Gain a New Competency.  As the world of technology evolves at a lightning fast pace, entirely new business disciplines are being spawned.  There are high-demand, high-growth opportunities in areas such as coding, social media, SEO and more.  And top-ranked business schools are offering highly strategic Digital Marketing executive education programs — a powerful imprimatur that can punctuate your portfolio of offerings and even break the tie if you are in a panel of candidates being evaluated for a senior position, consulting engagement or Board slot.

Partner Up. Tracey Jackson had a 20-year run as a successful screenwriter.  Then she turned 50.  And hit the brick wall of gender bias in Hollywood.  Not to be deterred, she joined forces with Grammy- and Oscar-winning songwriter Paul Williams to create Gratitude and Trust, a brilliant new book + blog + conference platform — now appearing together on Oprah, the New York Times bestseller list and more!  Why go it alone, when you can collaborate and trigger some serious synergy?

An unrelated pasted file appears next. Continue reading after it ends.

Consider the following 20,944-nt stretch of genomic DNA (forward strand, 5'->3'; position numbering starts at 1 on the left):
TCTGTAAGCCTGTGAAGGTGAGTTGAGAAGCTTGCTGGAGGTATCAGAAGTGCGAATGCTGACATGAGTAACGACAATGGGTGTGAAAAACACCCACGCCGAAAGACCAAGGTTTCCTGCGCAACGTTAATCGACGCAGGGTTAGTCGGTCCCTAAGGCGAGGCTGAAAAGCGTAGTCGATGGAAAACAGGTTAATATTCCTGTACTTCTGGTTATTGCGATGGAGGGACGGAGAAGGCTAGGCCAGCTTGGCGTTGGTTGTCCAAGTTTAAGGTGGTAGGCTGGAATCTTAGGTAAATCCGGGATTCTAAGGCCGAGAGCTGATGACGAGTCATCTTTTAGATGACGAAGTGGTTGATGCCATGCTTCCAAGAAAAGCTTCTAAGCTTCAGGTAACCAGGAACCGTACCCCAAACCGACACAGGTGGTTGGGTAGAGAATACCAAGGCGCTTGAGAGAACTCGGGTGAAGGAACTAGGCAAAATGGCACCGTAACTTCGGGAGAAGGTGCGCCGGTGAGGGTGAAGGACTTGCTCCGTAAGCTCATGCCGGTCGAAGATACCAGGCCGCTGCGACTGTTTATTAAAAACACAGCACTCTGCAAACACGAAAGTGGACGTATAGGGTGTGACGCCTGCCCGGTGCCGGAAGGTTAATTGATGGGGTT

Passive Revenue Pathways.  Direct marketing companies can provide a way to leverage your contacts and business skills.  Beauty, fashion, decor and other product categories abound.  Research the categories and talk to existing consultants and team leaders.  Many successful executive women are adding this to their going-forward platform to enhance discretionary spending budgets.

Keep the Lights On.  In evaluating the future, you may choose to step off the fast track.  Enjoy!  But remain visible and maintain a re-entry ramp.  Stay connected via social media and professional organizations.  Be strategic in your non-profit and community service commitments.   Maintain your brand, tweak it — or experiment with an entirely new platform!

Facebook Twitter Linkedin

Comments are closed.

Copyright © 2012 Nancy Keene